Wisconsin Assembly bill looks to allow district attorneys to work pro bono

MADISON, Wis (WMTV) - Lawmakers discussed a bill that would allow district attorneys and assistant district attorneys to practice bro bono work at public hearing Thursday.

A co-sponsor of the bi-partisan bill
, Democratic State Rep. Gary Hebl of Sun Prairie, said allowing district attorneys to provide those services could help address a shortage of attorneys in the state.

“This is another means in which our state can provide individuals appropriate legal representation,” he said.

Under current law, a full-time district attorney, deputy district attorney or assistant district attorney may not engage in the private practice of law. Assembly Bill 25 would allow those public figures to provide services to a person of limited means or to certain non-profit organizations, if the services are without fee and conflict of interest.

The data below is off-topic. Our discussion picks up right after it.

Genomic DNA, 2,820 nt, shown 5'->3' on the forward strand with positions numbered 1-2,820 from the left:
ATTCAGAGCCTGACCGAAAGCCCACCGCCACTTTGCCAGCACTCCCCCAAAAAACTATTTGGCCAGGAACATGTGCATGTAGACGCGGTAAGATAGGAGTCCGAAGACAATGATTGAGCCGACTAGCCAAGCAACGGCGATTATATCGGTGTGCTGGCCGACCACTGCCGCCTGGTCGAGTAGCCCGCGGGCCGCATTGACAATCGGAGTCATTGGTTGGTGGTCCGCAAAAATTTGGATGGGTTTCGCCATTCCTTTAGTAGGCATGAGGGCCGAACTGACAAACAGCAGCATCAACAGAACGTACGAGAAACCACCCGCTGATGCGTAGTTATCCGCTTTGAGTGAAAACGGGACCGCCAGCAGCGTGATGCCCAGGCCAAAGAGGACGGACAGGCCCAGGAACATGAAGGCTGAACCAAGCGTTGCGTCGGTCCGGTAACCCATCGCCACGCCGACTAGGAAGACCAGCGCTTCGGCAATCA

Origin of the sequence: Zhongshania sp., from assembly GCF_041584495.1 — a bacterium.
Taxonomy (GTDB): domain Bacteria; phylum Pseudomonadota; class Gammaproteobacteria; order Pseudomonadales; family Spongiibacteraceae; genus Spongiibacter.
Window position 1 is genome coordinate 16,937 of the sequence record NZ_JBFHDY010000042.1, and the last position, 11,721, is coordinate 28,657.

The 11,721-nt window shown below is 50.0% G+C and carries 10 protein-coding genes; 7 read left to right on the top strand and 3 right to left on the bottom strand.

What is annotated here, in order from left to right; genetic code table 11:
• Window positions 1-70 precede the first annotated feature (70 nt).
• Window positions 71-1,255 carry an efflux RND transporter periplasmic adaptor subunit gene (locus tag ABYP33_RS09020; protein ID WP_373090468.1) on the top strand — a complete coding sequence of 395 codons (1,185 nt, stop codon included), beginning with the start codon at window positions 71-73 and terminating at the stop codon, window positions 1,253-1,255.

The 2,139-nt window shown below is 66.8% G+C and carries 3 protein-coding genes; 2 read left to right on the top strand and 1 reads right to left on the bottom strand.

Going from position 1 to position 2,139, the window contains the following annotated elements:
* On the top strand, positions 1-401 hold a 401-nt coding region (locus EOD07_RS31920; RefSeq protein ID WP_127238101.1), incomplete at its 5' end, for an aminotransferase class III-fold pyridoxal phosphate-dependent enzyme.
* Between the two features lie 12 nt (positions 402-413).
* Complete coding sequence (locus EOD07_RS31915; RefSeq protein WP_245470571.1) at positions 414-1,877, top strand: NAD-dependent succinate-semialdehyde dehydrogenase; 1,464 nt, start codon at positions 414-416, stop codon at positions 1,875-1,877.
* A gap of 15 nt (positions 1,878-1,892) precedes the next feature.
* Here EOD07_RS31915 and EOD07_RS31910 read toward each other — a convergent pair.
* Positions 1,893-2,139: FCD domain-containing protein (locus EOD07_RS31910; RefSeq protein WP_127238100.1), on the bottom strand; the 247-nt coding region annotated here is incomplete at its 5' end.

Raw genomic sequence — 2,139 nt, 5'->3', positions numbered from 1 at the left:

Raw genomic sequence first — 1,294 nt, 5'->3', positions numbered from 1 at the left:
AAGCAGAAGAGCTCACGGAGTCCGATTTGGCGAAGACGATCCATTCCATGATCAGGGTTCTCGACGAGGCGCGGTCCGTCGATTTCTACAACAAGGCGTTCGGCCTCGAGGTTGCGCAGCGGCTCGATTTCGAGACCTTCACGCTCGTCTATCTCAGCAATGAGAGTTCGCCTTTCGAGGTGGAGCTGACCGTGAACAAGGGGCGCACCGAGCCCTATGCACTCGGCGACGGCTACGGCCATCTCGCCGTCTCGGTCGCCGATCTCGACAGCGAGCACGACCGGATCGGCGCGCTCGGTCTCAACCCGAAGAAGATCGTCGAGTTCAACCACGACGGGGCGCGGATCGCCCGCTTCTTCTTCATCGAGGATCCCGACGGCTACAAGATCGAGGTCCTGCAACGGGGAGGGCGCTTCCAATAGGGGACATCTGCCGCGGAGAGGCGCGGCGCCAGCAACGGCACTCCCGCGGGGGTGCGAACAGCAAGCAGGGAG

“Unfortunately, the DAs in our state in all 72 counties are not allowed to undertake pro bono work because of a perceived conflict of interest,” Hebl said.

Opponents of the bill said allowing lawyers to practice private law could create a conflict of interest. Andrea Kaminski, the legislative coordinator for League of Women Voters of Wisconsin, sent NBC15 a statement that read in part:

“It is true that there is a great need for pro bono legal services in Wisconsin, but this bill would not put a huge dent in that need. On the other hand, it could seriously undermine public confidence in our public officials,” she said.

NBC15 called several district attorneys within our viewing area. Green Co. District Attorney Craig Nolen was the only one to call back Thursday. He said he is not directly opposed to the bill, but a concern he has is his department is already understaffed. He said he does not believe prosecutors would have the time to pursue the work.

Hebl said the next step will be to vote on the bill in committee, and then it will hopefully be on the Assembly floor within the next few months.